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HOME  > Past issues  > 2017 August 9 - 15  > World Con pledges to take step forward toward abolition of nuclear weapons by utilizing historic UN treaty
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2017 August 9 - 15 [PEACE]

World Con pledges to take step forward toward abolition of nuclear weapons by utilizing historic UN treaty

August 10, 2017
With renewed enthusiasm, 7,000 people taking part in the main and concluding part of this year’s World Conference against A and H Bombs in Nagasaki on August 9 determined to take a step forward toward the abolition of nuclear weapons by utilizing the antinuke UN treaty.

Stating, “I have a big surprise for all of you gathered here today,” Japan Council against A and H Bombs (Japan Gensuikyo) Vice Secretary General Tsuchida Yayoi reported that the World Conference received a message (see below) from the President of the UN Conference on the treaty banning nuclear weapons, Elayne Whyte. Cheers and applause filled the venue.

Tsuchida read out the message in which Whyte wrote that she counts on the leadership of those who work for the abolition of nuclear weapons to keep up the pressure and that she remain firm in her conviction. Again, a big round of applause echoed around the venue.

A 75-year-old Hibakusha, Matsutani Eiko, appeared on the stage and said, “Nuclear weapons are inhumane. Such weapons must be eliminated. Nagasaki must be the last place to suffer from an atomic bomb attack.”

Regarding the international simultaneous “Peace Wave” action proposed by the World Conference International Meeting in its Declaration, Lisa Clark, co-president of the International Peace Bureau, expressed her support for the proposal and said that her organization will increase its efforts to strengthen the wave of resistance working for peace.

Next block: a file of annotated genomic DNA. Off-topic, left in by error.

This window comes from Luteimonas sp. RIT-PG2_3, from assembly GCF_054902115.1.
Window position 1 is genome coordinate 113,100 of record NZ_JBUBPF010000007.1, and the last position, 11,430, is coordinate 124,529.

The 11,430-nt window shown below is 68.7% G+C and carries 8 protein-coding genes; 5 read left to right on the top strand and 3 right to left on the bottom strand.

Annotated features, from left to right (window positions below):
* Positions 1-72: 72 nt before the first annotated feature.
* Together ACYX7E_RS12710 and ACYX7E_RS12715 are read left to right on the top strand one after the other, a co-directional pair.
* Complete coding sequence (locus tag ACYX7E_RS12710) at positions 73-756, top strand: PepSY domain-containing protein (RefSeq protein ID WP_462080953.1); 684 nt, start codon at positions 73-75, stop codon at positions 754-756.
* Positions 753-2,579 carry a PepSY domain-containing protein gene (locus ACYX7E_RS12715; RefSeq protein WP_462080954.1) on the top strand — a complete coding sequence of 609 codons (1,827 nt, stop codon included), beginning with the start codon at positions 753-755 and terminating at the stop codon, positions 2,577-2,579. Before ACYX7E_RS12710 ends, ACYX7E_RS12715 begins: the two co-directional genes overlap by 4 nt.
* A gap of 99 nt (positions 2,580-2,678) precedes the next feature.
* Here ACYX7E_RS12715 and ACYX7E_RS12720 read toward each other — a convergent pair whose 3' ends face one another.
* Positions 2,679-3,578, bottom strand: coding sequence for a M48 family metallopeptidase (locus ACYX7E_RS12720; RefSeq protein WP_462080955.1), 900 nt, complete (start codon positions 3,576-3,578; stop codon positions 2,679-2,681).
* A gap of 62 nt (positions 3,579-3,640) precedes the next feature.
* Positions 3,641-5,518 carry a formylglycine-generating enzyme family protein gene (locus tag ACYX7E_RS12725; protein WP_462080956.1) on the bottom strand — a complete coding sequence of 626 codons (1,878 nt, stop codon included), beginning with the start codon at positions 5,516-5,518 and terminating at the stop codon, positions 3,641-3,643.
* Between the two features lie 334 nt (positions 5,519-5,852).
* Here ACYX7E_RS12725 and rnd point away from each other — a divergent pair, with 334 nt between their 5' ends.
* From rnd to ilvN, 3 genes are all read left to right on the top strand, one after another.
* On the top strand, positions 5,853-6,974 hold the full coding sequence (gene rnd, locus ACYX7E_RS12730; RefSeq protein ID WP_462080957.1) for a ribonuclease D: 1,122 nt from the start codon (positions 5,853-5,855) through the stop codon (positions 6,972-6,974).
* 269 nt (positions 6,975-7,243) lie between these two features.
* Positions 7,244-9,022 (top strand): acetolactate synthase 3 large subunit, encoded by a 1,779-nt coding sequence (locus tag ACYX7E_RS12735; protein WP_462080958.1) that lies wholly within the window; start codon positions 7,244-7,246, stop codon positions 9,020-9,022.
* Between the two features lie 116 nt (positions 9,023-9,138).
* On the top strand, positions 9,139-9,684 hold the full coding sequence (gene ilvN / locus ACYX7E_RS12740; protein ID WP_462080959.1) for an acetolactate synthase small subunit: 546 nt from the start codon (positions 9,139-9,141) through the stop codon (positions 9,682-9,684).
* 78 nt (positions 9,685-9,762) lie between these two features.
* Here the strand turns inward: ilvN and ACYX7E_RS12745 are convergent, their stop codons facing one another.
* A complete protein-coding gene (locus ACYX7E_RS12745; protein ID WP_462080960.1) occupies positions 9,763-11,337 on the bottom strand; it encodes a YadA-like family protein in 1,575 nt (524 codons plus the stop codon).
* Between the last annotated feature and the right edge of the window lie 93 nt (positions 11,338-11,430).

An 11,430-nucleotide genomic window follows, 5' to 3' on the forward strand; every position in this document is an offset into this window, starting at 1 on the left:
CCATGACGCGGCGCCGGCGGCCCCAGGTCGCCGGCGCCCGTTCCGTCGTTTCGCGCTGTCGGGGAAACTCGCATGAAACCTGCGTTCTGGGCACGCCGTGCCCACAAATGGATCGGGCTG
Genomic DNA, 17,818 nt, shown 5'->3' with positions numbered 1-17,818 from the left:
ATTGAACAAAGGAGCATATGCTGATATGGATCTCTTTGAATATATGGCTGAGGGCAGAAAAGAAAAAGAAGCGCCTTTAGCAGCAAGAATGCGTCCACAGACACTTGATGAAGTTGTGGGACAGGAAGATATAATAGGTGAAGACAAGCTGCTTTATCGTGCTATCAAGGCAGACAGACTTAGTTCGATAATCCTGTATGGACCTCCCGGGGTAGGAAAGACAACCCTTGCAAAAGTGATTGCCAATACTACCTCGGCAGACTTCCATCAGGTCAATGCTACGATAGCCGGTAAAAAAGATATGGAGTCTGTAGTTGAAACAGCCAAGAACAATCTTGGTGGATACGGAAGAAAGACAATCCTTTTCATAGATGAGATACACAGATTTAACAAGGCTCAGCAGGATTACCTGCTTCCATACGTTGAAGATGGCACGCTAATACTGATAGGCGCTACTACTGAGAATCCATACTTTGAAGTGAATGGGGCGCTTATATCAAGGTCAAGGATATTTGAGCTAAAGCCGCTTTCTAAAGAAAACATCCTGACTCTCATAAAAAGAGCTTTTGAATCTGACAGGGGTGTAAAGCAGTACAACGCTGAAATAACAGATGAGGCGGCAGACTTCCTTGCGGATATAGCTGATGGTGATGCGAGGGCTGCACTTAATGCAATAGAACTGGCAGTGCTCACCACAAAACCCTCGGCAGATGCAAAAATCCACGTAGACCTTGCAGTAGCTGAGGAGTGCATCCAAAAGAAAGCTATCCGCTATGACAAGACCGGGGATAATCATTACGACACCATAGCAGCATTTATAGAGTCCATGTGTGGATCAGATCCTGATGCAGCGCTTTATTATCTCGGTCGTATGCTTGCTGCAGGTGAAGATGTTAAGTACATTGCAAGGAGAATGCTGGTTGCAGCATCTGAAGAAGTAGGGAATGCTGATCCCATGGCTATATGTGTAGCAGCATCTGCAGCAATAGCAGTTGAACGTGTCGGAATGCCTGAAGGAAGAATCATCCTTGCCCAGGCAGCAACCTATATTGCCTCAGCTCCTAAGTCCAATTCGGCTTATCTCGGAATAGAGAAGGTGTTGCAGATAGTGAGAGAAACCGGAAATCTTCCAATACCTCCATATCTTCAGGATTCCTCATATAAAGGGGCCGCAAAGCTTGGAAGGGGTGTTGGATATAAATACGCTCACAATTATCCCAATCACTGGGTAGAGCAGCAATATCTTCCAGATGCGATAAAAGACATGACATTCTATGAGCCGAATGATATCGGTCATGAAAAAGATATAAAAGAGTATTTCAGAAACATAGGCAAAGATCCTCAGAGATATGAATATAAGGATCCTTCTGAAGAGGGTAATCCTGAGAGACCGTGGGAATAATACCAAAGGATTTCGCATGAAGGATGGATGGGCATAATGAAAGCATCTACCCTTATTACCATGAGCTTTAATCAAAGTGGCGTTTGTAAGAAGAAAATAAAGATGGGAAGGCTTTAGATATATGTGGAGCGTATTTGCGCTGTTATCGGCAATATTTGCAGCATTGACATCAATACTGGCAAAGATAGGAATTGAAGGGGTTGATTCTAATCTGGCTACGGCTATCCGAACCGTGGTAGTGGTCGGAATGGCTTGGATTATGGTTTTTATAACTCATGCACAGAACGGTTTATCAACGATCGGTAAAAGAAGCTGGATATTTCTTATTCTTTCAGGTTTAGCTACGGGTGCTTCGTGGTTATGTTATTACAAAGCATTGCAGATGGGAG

Japan Gensuikyo Secretary General Yasui Masakazu called on the participants to put the nuclear weapons ban treaty to best use to advance antinuke movements toward the total elimination. Talking about the antinuke movement in Japan, Yasui stressed that it is highly likely that a majority of Japanese will support the N-ban treaty. He went on to say, “Let us take a step toward creating a national consensus through discussions and joint efforts with all organizations and individuals supporting the treaty.”

The World Conference adopted the “Appeal from Nagasaki”. The paper criticizes the Abe administration for turning its back on the UN N-ban treaty and attempting to revise the pacifist Article 9 of the Constitution. It calls to push Prime Minister Abe to disolve the Lower House and hold a snap general election by strengthening the joint struggles of opposition parties with concerned citizens.

Past related article:
> Antinuke world conference in Nagasaki calls for proceeding to next stage after the adoption of UN treaty [ August 8, 2017]

*****

Message by Ambassador Elayne Whyte Gomez
President of the United Nations Conference to negotiate a legally binding instrument to prohibit nuclear weapons, leading towards its total elimination